Canada saw a surge in housing prices over the past year due to COVID-19, a market trend experts say is caused by people working from home more often and moving to rural and suburban areas.
Data released by the Canadian Real Estate Association (CREA) shows that when comparing the average market prices from February 2020 to February 2021, Canada had a 25 per cent year-over-year increase. The average price rose from $542,484 to $678,091.
“One factor is that with work-from-home even more generalized, many people don’t have to live within commuting distance from their jobs,” Shaun Cathcart, senior economist at CREA, told CTVNews.ca. “That means that folks who own condos and smaller homes can take out built-up equity and move to a property that better meets their needs – as over the past year, home is not only where you eat a few meals and sleep, but also the office, your kids’ school, playground, gym, etc.”
The largest year-over-year percentage changes came from the Northwest Territories (48.1%), Nova Scotia (30.4%), Ontario (24.5%), Quebec (22.5%), and New Brunswick (20.9%).
Cathcart noted that the higher percentage change in Northwest Territories is likely due to the fact that in both February 2020 and February 2021, six homes were sold throughout the entire territory and the ones that were sold in 2021 were marked at a higher price.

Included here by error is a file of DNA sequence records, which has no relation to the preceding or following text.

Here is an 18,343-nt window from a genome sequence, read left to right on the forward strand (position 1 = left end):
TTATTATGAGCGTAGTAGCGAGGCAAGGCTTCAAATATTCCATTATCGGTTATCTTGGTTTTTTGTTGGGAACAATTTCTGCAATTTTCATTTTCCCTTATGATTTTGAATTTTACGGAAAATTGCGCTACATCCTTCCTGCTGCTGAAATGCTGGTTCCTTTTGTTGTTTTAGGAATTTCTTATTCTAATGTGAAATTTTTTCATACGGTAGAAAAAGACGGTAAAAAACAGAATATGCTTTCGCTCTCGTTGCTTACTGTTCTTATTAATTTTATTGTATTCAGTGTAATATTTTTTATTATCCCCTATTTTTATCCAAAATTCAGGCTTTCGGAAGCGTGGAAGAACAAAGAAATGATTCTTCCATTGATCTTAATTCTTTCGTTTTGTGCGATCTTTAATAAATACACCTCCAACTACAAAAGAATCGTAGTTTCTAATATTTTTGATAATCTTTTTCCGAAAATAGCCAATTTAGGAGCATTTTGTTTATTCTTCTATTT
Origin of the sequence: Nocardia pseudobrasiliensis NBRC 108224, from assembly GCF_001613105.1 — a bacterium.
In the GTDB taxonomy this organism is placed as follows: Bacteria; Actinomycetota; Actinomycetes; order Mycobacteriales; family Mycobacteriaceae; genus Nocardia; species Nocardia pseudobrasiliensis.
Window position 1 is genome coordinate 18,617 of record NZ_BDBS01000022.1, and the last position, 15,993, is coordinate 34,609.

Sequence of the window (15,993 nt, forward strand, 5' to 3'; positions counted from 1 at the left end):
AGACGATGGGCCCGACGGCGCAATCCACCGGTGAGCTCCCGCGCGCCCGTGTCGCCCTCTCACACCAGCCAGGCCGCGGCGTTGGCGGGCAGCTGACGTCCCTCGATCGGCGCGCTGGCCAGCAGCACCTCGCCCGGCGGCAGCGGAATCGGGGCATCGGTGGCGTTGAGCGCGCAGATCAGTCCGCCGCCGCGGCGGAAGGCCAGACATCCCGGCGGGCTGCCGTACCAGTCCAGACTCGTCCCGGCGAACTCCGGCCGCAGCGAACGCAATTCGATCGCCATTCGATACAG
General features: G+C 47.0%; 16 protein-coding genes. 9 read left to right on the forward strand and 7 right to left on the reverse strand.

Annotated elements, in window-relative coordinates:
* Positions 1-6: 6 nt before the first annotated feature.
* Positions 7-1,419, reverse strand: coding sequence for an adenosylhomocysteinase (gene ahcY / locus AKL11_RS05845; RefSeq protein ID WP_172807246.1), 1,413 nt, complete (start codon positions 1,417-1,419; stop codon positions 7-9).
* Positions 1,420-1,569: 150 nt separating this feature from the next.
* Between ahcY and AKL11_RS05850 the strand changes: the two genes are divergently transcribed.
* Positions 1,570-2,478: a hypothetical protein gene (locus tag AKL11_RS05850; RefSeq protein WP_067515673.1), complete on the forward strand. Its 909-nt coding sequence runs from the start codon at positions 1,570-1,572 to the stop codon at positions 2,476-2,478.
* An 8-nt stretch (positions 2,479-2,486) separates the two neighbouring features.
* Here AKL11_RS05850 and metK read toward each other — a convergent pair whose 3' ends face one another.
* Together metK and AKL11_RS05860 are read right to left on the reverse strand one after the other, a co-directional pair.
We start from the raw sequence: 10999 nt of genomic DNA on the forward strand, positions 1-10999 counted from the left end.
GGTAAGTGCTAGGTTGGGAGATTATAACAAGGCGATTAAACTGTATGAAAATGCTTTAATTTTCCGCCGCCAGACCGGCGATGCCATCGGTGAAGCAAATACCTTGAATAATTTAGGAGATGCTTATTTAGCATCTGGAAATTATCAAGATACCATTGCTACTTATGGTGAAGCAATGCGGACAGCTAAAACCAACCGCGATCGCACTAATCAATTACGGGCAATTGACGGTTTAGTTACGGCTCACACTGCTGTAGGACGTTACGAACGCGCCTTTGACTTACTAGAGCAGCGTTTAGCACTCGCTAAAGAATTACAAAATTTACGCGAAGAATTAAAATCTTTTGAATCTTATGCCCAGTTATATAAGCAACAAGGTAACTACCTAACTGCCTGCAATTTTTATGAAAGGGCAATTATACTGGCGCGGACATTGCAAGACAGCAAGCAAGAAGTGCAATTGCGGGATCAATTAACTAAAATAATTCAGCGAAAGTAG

When looking at the provinces and territories that had the largest upsurge in terms of price difference, Ontario sits at the top of the list with an increase of over $170,000. Northwest Territories came next, followed by British Columbia, Nova Scotia, and Quebec.
The data also shows that prices in suburban and rural areas were impacted the most and saw the biggest changes, with regions like Rideau-St. Lawrence and Sarnia-Lambton in Ontario averaging about a 50 per cent increase from the previous year.
“With people no longer having to live within commuting distance to their jobs, as long as suburban and rural areas have decent internet, they become even more attractive to families looking for more space,” said Cathcart.
Find your region and the year-over-year price and percentage change below.
Cathcart says that Canadians can expect to see sales and prices increase this year, but forecasts sales to slow down in 2022 while prices remain high.
Forest Gate buys Niagara Falls shopping centre | RENX – Real Estate News EXchange
Forest Gate Financial Corp. has acquired a Niagara Falls shopping centre as the newly formed investment firm begins building a portfolio and executing on its strategy to acquire a diverse range of properties.